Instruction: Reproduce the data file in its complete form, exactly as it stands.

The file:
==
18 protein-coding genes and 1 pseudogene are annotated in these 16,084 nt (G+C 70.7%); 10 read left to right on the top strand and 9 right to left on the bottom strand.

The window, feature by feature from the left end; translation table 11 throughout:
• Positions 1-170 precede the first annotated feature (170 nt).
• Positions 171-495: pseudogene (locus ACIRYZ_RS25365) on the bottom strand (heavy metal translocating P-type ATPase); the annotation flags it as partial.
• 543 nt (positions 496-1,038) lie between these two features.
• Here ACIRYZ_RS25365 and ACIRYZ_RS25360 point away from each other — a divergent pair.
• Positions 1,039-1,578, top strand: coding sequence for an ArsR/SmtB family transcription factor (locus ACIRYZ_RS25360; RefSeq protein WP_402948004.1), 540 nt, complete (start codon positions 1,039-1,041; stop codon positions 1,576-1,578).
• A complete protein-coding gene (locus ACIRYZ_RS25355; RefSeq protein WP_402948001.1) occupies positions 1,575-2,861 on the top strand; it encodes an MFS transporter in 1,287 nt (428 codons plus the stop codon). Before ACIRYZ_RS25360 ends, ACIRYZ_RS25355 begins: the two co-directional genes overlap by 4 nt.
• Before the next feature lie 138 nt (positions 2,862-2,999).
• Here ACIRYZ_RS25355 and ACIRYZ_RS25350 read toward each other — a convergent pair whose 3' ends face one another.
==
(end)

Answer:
18 protein-coding genes and 1 pseudogene are annotated in these 16,084 nt (G+C 70.7%); 10 read left to right on the top strand and 9 right to left on the bottom strand.

The window, feature by feature from the left end; translation table 11 throughout:
• Positions 1-170 precede the first annotated feature (170 nt).
• Positions 171-495: pseudogene (locus ACIRYZ_RS25365) on the bottom strand (heavy metal translocating P-type ATPase); the annotation flags it as partial.
• 543 nt (positions 496-1,038) lie between these two features.
• Here ACIRYZ_RS25365 and ACIRYZ_RS25360 point away from each other — a divergent pair.
• Positions 1,039-1,578, top strand: coding sequence for an ArsR/SmtB family transcription factor (locus ACIRYZ_RS25360; RefSeq protein WP_402948004.1), 540 nt, complete (start codon positions 1,039-1,041; stop codon positions 1,576-1,578).
• A complete protein-coding gene (locus ACIRYZ_RS25355; RefSeq protein WP_402948001.1) occupies positions 1,575-2,861 on the top strand; it encodes an MFS transporter in 1,287 nt (428 codons plus the stop codon). Before ACIRYZ_RS25360 ends, ACIRYZ_RS25355 begins: the two co-directional genes overlap by 4 nt.
• Before the next feature lie 138 nt (positions 2,862-2,999).
• Here ACIRYZ_RS25355 and ACIRYZ_RS25350 read toward each other — a convergent pair whose 3' ends face one another.